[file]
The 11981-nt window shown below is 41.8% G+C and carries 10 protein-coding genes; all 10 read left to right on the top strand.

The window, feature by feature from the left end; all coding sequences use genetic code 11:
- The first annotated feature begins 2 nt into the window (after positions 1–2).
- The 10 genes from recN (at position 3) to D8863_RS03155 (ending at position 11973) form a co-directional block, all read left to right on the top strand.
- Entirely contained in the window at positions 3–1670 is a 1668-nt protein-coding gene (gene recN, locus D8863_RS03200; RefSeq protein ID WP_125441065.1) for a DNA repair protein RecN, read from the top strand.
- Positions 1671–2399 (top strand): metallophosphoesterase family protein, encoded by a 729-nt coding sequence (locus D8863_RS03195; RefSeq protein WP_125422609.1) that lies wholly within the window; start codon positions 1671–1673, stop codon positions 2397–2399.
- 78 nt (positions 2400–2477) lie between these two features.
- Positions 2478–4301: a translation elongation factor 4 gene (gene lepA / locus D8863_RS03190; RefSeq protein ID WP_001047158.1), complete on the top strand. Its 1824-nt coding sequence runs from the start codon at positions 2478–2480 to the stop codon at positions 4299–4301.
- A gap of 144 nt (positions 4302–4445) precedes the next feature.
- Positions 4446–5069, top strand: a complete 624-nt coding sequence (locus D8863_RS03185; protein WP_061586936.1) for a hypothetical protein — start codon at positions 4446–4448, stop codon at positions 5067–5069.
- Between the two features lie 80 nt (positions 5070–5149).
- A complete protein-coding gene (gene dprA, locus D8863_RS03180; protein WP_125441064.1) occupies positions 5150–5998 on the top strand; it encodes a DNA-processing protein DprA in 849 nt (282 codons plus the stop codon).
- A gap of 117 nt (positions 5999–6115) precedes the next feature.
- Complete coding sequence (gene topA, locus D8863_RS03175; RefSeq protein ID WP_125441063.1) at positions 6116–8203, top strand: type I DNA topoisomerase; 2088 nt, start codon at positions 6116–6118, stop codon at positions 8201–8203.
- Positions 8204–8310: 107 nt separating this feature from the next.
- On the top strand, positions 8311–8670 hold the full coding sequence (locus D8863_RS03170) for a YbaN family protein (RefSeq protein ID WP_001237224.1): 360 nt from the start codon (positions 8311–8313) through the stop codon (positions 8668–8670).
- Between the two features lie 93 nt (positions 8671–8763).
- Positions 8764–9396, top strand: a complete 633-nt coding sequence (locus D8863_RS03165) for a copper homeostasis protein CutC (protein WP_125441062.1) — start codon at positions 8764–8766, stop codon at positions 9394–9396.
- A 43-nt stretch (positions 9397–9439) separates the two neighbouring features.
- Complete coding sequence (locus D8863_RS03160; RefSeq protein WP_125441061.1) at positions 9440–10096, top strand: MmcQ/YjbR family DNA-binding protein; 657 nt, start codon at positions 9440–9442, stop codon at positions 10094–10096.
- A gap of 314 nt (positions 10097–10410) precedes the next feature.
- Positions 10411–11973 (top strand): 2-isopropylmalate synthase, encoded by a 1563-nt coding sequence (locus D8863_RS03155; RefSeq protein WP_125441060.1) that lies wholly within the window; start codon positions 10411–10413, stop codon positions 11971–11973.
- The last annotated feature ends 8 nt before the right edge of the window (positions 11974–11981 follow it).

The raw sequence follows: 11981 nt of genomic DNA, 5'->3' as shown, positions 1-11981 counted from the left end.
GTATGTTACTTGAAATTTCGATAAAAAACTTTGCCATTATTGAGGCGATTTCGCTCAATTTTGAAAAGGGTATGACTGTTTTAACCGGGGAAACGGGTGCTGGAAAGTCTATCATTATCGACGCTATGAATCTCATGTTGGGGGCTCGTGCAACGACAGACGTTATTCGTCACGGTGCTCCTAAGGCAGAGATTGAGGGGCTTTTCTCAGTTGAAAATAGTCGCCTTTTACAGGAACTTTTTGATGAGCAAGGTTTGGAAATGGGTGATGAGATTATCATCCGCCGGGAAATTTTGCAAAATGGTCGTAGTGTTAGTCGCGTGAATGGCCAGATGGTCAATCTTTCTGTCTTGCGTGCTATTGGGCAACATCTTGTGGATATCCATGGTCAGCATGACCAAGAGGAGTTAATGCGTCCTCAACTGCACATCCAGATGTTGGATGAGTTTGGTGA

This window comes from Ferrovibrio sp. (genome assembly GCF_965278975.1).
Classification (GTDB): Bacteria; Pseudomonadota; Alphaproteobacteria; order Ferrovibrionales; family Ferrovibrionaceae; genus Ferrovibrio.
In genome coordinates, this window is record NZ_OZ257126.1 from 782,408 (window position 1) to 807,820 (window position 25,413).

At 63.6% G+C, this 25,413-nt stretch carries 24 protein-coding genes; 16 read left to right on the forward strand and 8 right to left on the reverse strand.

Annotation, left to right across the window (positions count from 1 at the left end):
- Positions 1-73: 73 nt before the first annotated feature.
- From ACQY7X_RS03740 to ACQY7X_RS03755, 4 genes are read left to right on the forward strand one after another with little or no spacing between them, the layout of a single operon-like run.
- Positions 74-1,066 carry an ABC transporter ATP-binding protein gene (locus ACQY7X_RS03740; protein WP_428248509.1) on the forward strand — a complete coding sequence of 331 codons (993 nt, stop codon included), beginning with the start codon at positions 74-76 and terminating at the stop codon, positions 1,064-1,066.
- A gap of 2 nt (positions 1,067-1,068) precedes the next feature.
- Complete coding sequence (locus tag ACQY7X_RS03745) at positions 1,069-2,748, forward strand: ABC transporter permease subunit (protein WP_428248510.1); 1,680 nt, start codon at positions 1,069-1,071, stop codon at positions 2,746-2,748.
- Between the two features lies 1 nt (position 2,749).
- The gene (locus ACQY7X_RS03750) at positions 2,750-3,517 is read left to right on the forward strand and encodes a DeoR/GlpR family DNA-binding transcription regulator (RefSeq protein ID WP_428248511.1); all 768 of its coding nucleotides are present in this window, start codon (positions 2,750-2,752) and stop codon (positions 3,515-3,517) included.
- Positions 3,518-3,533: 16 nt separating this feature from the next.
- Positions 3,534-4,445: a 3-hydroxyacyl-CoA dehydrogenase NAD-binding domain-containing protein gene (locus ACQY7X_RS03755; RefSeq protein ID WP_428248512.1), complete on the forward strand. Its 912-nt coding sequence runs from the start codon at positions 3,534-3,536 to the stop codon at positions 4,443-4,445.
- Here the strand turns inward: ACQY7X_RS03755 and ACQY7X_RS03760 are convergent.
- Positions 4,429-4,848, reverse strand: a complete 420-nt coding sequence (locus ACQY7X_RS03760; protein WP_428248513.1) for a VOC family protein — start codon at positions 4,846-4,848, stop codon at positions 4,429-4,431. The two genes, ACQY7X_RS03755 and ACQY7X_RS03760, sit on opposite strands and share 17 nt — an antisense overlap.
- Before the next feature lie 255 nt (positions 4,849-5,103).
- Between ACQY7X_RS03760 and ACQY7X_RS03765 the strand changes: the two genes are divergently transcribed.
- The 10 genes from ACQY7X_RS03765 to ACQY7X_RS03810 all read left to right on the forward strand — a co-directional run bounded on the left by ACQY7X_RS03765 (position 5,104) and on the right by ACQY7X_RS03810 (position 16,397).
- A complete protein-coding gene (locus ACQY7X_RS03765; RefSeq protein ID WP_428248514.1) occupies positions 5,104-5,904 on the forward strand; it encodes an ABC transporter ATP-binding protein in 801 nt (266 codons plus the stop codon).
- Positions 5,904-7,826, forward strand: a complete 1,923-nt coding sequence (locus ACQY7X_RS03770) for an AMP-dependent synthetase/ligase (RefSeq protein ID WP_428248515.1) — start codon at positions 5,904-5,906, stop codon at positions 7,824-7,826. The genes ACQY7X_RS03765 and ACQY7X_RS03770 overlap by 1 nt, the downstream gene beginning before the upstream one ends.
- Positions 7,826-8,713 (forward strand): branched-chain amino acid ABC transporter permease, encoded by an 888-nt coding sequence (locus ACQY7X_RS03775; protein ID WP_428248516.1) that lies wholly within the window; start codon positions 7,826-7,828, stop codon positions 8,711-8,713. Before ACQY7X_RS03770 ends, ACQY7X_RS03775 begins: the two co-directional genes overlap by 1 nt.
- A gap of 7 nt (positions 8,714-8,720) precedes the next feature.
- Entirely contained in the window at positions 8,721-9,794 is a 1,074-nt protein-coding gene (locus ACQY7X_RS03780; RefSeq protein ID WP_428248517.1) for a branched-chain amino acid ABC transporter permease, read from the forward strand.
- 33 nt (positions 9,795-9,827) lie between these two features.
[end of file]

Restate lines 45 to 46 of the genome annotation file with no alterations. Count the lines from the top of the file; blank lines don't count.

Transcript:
- A complete protein-coding gene (locus ACQY7X_RS03765; RefSeq protein ID WP_428248514.1) occupies positions 5,104-5,904 on the forward strand; it encodes an ABC transporter ATP-binding protein in 801 nt (266 codons plus the stop codon).
- Positions 5,904-7,826, forward strand: a complete 1,923-nt coding sequence (locus ACQY7X_RS03770) for an AMP-dependent synthetase/ligase (RefSeq protein ID WP_428248515.1) — start codon at positions 5,904-5,906, stop codon at positions 7,824-7,826. The genes ACQY7X_RS03765 and ACQY7X_RS03770 overlap by 1 nt, the downstream gene beginning before the upstream one ends.